The ELD Mandate went into effect February 2016, exactly five years ago, but TruckingInfo reported last year that 1 in 8 trucking fleets are still not ELD-compliant. Furthermore in 2018, the FMCSA admitted that an untold number of ELD devices on the market do not meet the technical specifications for data transfer, leaving fleets to eat the costs of trying different ELD services.
Most commercial motor vehicle drivers need to comply with the ELD mandate, but how exactly do Electronic Logging Devices benefit your trucking company and drivers? In this article we’re going to explore how ELDs work and how you can implement an ELD service the right way.
What are Electronic Logging Devices?
An ELD is an electronic device that is attached to the engine of a commercial motor vehicle, and will record the vehicle’s time spent driving (Hours of Service). The device will monitor the engine and log data such as time spent running and whether the vehicle was idling or actually moving, how many miles were driven, duration of the engine’s operation, and other useful statistics.
By keeping track of this information in real-time, it helps fleets to remain in compliance with inspections, fleet management, and planning. The ELD will typically be connected to a mobile app, and fleet management software.
As the ELD needs to remain connected to the internet, numerous companies offer solutions. For example, Samsara’s ELD offers a WiFi hotspot that allows mobile devices to connect directly to the gateway over WiFi, without the need for costly cellular data plans. This means that the ELD can transmit the necessary engine status updates to the driver’s device even in areas without cellular coverage, maintaining compliance at all times.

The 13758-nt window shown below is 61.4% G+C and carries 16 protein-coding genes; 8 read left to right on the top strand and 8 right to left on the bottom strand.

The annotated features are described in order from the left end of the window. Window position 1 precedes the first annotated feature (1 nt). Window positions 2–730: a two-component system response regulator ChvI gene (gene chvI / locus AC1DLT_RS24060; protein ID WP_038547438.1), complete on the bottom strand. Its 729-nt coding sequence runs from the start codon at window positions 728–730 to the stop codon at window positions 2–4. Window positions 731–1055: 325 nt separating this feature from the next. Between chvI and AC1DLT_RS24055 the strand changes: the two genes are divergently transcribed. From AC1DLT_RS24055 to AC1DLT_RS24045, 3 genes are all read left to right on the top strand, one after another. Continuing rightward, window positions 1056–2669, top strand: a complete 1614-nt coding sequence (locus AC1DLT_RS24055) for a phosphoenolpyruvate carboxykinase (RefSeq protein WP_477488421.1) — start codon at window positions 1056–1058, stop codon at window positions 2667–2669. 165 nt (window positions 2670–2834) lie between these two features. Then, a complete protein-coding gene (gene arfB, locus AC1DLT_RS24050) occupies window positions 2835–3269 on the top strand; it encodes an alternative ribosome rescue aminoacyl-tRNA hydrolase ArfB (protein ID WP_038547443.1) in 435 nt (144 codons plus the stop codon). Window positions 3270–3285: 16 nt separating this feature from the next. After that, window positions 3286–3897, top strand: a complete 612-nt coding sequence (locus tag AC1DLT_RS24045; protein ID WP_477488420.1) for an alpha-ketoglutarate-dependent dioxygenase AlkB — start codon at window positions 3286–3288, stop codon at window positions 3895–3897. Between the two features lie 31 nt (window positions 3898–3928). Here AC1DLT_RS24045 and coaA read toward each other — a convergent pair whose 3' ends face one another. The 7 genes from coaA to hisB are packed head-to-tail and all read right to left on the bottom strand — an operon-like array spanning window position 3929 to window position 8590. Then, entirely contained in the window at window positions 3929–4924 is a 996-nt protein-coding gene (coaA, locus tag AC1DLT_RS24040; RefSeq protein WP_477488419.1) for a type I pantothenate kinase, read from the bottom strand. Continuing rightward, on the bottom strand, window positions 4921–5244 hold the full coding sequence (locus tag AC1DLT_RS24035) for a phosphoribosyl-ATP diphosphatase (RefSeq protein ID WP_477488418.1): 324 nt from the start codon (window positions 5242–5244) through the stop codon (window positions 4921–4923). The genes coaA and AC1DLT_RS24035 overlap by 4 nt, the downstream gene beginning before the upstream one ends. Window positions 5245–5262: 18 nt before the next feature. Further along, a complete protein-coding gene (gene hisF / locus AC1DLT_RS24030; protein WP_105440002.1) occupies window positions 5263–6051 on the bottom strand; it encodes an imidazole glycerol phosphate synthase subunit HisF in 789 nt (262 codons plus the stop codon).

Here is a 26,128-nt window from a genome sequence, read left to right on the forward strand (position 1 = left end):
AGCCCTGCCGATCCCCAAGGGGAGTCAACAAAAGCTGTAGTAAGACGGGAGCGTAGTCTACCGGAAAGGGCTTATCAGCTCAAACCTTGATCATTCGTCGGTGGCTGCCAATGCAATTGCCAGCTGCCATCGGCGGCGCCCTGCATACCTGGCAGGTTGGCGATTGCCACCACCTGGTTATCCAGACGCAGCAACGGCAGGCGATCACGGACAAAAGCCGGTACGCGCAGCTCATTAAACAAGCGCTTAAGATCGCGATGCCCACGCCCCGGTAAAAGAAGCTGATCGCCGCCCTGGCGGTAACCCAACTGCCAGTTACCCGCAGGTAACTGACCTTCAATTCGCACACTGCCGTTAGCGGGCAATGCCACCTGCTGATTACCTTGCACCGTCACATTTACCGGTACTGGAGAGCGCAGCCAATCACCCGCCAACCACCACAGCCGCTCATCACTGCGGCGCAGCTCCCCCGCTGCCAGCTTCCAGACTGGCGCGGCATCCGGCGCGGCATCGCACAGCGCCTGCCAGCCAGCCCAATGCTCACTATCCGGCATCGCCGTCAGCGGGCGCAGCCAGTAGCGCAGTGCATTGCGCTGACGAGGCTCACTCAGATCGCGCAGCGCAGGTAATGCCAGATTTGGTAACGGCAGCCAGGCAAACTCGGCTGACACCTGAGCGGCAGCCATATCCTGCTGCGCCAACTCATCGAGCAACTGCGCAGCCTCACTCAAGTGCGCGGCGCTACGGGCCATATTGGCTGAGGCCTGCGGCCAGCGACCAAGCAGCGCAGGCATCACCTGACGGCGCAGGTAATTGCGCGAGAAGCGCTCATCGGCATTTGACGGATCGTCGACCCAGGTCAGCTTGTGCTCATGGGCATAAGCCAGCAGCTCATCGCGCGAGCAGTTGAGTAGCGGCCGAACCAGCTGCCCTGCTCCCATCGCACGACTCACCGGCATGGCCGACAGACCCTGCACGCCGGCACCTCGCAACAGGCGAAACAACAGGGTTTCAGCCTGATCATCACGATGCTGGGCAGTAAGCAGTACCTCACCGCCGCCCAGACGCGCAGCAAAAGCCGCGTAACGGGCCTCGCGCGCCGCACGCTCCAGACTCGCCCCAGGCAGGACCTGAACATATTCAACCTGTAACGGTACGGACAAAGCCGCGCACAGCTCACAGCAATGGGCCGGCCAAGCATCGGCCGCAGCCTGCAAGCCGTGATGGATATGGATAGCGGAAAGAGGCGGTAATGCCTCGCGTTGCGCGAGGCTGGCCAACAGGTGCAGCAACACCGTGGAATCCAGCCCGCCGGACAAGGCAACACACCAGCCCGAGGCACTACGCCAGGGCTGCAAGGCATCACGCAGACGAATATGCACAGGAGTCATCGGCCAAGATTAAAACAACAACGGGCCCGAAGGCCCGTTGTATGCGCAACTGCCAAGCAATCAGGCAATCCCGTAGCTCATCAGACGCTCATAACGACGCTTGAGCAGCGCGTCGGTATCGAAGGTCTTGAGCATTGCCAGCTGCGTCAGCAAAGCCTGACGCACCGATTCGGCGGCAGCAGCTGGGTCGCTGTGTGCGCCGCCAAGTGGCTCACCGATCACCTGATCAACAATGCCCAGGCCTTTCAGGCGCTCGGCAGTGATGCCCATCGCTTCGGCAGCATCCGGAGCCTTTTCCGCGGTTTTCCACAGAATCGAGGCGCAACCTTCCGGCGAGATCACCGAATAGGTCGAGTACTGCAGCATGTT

The ELD will record the driver’s Hours of Service data, and make it available for viewing within the mobile app. The driver is unable to edit driving segments that are automatically created by the ELD, but they are able to update their hours of service log through the driver app. The driver must leave comments on their updates, such as if they forgot to change their driving status, as per the ELD mandate requirements.
What are the benefits of ELDs?
There are in fact many benefits of ELDs that would require a separate article to list, but here are some of the most useful benefits for both the company and the CMV driver.
If a driver needs to pull into a roadside inspection, the ELD will provide a much easier way for the inspecting officer to examine the hours-of-service data. This will save time during the inspection as there’s no need to go through a handwritten logbook.
Reduce fuel wastage
Even an idle running engine can consume a lot of fuel over time. With an ELD, you can save thousands of dollars each month by tracking drivers that idle excessively.
ELDs are able to monitor the vehicle’s diagnostic port, which means it will actively monitor the vehicle’s fault codes. This significantly improves vehicle maintenance planning as you’ll receive real-time alerts with detailed information.
Tracking and route management
With GPS tracking, managers will know exactly where fleet vehicles are at all times, and will also help with route planning to optimise productivity.
Reduce accidents and bad driving behaviors
If a truck driver shows bad driving habits such as speeding, braking or cornering too hard, or disregarding traffic rules, you’ll know with an ELDs data tracking. This helps you to identify bad drivers and put them in proper training, but also identify the good drivers for praising.
Finding the right ELD provider is critical for your trucking company. A big part of finding the right ELD vendor is making sure that they’re stable, reliable, and offer important features for trucking companies.
It’s wise to choose a few individuals who will lead the effort on implementing ELDs for your fleet, and training your drivers on using the accompanying app. You’ll also want to create ELD policies for your drivers, much like you would regulate standard procedures for traditional paper logging.